Looking somber and stoic, the 77-year-old Akihito said the problems at Japan's nuclear-power reactors, where authorities are battling to prevent a catastrophe, were unpredictable after an earthquake he described as "unprecedented in scale."
TV stations interrupted coverage to carry the emperor's first public appearance since last week's massive earthquake and tsunami that killed thousands of people.
"I am deeply hurt by the grievous situation in the affected areas. The number of deceased and missing increases by the day and we cannot know how many victims there will be. My hope is that as many people possible are found safe," Akihito said.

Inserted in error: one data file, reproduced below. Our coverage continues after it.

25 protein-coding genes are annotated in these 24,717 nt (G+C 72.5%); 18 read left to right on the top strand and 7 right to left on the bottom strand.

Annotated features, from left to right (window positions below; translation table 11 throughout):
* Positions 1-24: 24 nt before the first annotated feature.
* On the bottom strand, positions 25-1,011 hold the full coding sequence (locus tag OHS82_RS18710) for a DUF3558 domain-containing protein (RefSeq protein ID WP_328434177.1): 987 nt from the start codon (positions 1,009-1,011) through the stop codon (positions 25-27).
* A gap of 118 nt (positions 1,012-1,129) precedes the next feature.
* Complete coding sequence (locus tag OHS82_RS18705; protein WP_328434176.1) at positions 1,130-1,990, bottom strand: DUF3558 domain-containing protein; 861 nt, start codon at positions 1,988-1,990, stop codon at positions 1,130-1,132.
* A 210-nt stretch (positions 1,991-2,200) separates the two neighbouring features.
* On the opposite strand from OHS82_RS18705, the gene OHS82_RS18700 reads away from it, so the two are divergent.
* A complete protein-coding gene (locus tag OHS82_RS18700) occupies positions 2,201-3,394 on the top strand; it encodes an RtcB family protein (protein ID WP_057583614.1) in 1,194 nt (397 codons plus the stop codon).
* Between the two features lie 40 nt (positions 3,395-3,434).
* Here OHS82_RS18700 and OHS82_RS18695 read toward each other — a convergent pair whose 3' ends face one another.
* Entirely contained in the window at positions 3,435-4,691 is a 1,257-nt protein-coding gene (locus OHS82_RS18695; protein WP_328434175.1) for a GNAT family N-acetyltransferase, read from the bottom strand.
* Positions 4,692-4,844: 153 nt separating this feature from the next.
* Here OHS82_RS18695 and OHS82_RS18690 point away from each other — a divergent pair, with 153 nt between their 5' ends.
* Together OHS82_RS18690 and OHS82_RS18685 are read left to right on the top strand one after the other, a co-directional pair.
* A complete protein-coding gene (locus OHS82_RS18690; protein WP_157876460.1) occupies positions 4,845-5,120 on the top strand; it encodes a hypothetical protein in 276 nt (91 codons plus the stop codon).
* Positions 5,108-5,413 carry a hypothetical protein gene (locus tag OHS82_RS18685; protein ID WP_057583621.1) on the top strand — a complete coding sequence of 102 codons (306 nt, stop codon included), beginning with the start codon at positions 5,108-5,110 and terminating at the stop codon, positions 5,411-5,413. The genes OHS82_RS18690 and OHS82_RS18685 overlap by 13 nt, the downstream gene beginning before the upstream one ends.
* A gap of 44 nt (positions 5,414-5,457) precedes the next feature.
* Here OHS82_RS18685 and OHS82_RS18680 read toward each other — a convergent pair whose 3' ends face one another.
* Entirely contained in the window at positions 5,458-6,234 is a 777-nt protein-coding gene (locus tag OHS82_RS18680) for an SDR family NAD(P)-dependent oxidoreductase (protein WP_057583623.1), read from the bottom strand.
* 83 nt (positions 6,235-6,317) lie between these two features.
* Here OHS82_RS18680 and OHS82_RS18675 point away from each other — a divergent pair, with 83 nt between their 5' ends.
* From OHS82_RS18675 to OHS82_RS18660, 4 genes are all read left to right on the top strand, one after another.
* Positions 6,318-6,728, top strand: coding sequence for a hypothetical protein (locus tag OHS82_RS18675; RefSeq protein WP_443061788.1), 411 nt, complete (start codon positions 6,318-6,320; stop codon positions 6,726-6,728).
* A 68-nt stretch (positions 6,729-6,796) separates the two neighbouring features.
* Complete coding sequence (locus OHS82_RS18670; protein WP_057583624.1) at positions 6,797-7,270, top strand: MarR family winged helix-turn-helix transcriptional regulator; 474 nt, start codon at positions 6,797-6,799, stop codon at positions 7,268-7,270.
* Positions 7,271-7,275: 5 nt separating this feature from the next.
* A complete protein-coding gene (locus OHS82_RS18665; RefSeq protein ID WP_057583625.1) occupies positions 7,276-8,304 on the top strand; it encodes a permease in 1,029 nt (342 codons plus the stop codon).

"I hope from the bottom of my heart that the people will, hand in hand, treat each other with compassion and overcome these difficult times," he said, urging survivors not to "abandon hope."
For elderly Japanese at least, the sudden message from the emperor doubtless called to mind the August 15, 1945, radio broadcast by his father, Emperor Hirohito, announcing the country's surrender in World War Two.
That was the first time the emperor's voice had been heard on radio and his use of formal court language meant most of those listening could not understand what he was saying.